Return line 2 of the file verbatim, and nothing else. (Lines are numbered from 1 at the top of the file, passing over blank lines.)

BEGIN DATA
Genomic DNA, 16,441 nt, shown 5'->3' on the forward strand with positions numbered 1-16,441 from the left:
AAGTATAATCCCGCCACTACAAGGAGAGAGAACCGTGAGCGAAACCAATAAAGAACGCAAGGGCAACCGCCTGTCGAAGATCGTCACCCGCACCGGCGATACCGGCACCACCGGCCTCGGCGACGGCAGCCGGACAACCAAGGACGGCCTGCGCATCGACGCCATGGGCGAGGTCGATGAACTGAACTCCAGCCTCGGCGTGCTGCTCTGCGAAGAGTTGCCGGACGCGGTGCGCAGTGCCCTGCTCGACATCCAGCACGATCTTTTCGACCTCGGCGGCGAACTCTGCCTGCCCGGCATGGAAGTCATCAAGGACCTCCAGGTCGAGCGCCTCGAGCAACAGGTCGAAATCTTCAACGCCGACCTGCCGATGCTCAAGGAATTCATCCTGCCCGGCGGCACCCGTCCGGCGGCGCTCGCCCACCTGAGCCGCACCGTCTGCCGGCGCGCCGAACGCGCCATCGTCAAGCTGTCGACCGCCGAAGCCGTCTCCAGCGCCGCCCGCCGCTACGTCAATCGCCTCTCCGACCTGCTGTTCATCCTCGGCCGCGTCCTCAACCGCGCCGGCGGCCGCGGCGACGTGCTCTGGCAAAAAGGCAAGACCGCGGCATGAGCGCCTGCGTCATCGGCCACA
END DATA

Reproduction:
AAGTATAATCCCGCCACTACAAGGAGAGAGAACCGTGAGCGAAACCAATAAAGAACGCAAGGGCAACCGCCTGTCGAAGATCGTCACCCGCACCGGCGATACCGGCACCACCGGCCTCGGCGACGGCAGCCGGACAACCAAGGACGGCCTGCGCATCGACGCCATGGGCGAGGTCGATGAACTGAACTCCAGCCTCGGCGTGCTGCTCTGCGAAGAGTTGCCGGACGCGGTGCGCAGTGCCCTGCTCGACATCCAGCACGATCTTTTCGACCTCGGCGGCGAACTCTGCCTGCCCGGCATGGAAGTCATCAAGGACCTCCAGGTCGAGCGCCTCGAGCAACAGGTCGAAATCTTCAACGCCGACCTGCCGATGCTCAAGGAATTCATCCTGCCCGGCGGCACCCGTCCGGCGGCGCTCGCCCACCTGAGCCGCACCGTCTGCCGGCGCGCCGAACGCGCCATCGTCAAGCTGTCGACCGCCGAAGCCGTCTCCAGCGCCGCCCGCCGCTACGTCAATCGCCTCTCCGACCTGCTGTTCATCCTCGGCCGCGTCCTCAACCGCGCCGGCGGCCGCGGCGACGTGCTCTGGCAAAAAGGCAAGACCGCGGCATGAGCGCCTGCGTCATCGGCCACA